Rachel Gibney, Available Light; Ted Mather, Available Light; Anita Jorgensen, Anita Jorgensen Lighting Design; Rick Shaver, Edison Price Lighting;
Amy Nelson, The Metropolitan Museum of Art
Tuesday, March 12
3:00pm – 4:30pm
Credits: 1.5 AIA LU
A panel discussion addressing the age-old question; should art be lit in the same light conditions that the artist created the piece, or should it be lit to look as good as it can? A panel made up of four diverse panelists from different backgrounds and all currently involved with the lighting design around art will share opinions revolved around this question. We will explore the philosophy as well as the technical aspects of lighting pieces ranging from ancient to modern art. This is an opinion-based conversation where different lighting designers with different perspectives will discuss their methods for lighting art. The purpose of the panel is to spread knowledge and critical thinking when it comes to lighting ancient art versus modern art as well as art that is meant to be sold vs art that is meant to be preserved. The panelists will be posed questions that are meant to drive a discussion about the different ways to light art both technically and philosophically. This discussion will be presented in conjunction with Women in Lighting Design.
Rachel Gibney, Available Light
Rachel first began her career as a theatrical lighting designer working for companies such as Elks Opera House, Arizona Repertory Theatre and The Shakespeare Theatre of New Jersey. Now as a Senior Associate for Available Light in New York, Rachel works on a variety of projects including architectural, museum and trade shows. Rachel's museum projects have included the lighting and conservation of artifacts and art work ranging from the ancient Dead Sea Scroll fragments to George Washington's War Tent to the Constitution. Her award winning projects include the 2015 IALD Award of Merit and 2014 AL Magazine Design Award for the National Archives Rotunda. IES awards for the National Postal Museum, The Neural Climber and the Museum of the Bible. In 2017 she was named one of Lighting Magazine’s International 40 under 40 lighting designers.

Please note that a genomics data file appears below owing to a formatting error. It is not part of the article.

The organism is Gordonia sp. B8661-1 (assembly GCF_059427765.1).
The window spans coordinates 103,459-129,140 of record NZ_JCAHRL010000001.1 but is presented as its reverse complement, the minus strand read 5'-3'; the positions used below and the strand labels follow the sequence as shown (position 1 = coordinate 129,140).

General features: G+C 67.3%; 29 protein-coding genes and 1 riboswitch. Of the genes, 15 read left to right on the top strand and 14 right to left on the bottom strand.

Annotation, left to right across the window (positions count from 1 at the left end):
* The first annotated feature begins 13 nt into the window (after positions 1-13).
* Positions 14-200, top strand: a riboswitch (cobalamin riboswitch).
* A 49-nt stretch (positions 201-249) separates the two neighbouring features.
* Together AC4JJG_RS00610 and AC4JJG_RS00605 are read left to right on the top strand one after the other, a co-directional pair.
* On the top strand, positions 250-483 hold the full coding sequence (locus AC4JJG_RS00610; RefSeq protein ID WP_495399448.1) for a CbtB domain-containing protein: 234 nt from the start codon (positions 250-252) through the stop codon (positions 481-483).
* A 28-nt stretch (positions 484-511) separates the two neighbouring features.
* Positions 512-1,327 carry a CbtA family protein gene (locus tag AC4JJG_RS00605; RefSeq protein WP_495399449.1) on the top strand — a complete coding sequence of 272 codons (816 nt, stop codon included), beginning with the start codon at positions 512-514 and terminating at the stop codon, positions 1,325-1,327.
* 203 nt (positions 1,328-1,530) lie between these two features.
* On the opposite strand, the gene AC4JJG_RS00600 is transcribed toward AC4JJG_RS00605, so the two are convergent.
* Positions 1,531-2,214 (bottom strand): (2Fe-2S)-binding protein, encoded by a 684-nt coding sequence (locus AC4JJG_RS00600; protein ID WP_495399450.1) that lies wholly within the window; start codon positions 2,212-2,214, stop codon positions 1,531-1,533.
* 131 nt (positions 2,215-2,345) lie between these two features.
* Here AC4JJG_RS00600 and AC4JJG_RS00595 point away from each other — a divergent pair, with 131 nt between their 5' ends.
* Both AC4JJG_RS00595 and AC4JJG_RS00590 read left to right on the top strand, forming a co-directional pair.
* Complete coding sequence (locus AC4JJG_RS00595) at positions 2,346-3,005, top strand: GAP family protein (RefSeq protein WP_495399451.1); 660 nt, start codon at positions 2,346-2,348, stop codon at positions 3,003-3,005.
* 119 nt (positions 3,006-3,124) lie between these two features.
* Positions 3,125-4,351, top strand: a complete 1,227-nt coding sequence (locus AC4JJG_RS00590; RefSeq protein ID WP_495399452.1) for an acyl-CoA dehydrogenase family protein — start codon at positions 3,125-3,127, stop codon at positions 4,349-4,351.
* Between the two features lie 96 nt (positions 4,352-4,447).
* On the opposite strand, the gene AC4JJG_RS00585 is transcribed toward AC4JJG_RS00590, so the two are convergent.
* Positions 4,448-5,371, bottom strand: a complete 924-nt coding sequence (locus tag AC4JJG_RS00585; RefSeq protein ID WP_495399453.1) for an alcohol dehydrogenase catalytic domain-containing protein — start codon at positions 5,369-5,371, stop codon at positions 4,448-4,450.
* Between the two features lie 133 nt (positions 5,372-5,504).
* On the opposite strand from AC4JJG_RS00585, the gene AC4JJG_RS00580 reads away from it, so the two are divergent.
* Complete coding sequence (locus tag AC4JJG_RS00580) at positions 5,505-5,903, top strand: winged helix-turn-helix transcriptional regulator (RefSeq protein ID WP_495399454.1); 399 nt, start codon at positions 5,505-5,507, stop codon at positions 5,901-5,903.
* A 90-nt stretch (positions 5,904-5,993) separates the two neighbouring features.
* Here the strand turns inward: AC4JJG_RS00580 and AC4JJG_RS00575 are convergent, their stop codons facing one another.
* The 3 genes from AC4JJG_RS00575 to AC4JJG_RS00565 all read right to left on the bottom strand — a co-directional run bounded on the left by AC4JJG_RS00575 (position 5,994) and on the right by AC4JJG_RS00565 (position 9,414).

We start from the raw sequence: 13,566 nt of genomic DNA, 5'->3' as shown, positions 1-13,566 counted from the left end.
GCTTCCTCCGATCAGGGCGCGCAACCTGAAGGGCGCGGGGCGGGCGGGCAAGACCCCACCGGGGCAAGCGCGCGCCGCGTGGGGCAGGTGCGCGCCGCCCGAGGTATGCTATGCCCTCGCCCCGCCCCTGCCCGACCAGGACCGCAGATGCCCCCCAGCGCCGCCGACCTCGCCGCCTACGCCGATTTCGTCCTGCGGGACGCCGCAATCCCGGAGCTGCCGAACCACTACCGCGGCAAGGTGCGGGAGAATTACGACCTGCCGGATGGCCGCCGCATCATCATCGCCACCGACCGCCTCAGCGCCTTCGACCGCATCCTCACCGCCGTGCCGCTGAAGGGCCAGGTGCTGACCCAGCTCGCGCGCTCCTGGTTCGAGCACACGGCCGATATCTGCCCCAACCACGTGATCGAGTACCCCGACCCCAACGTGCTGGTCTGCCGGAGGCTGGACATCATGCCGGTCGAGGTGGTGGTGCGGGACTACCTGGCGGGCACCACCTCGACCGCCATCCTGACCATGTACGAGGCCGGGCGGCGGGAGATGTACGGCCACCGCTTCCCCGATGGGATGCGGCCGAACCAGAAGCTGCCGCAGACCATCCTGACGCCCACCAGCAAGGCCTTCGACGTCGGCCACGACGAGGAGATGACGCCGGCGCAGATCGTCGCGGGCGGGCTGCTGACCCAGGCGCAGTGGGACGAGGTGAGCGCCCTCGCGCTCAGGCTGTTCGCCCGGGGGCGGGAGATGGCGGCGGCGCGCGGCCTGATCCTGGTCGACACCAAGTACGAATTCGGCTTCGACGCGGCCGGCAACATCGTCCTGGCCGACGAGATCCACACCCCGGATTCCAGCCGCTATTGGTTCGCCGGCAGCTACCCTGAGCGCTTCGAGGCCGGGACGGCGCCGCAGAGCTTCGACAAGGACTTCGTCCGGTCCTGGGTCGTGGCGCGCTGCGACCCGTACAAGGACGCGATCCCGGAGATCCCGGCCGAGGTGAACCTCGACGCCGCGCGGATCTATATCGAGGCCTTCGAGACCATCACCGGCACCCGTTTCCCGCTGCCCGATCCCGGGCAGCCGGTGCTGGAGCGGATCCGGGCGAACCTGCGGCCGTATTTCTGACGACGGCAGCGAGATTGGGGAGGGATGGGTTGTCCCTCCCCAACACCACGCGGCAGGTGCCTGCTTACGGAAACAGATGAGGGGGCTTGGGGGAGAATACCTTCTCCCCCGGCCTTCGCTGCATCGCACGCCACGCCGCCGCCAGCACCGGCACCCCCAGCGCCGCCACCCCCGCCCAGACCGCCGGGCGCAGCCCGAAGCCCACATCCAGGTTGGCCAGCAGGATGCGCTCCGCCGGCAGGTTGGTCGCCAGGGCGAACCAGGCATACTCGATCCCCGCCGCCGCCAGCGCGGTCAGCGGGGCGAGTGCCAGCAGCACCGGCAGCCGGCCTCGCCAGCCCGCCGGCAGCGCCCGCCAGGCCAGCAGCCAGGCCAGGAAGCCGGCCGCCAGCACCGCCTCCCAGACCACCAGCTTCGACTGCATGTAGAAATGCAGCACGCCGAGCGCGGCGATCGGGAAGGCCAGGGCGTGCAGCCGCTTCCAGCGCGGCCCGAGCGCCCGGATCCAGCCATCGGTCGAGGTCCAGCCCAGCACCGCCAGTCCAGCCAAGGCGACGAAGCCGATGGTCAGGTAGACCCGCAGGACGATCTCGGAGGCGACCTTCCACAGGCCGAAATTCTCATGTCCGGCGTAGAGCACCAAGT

Ted Mather, Available Light
Ted has lit theatre, dance and entertainment architecture around the world for the past 31 years. He has been Associate Lighting Designer on over 20 Broadway and touring productions including “La Bete”, “God of Carnage”, “Equus”, “Oklahoma!”, “Swan Lake”, “Art”, “Beauty and the Beast”, “Les Miserable”, and “Miss Saigon”. A decade in Las Vegas included work on the Mirage volcano, the Pirate show at Treasure Island, the Masquerade Show in the Sky at the Rio, and “EFX!” at the MGM Grand Hotel. As the Managing Principal of Available Light in New York, he designs museum and exhibit installations, covering subjects like Spies, Pirates, Fossils, Wars and Hippies. He has won awards including the Lumen, THEA, IES Illumination Awards, the Lucy G. Moses Landmarks Conservancy award, and the Redden award for Corporate and Event Lighting.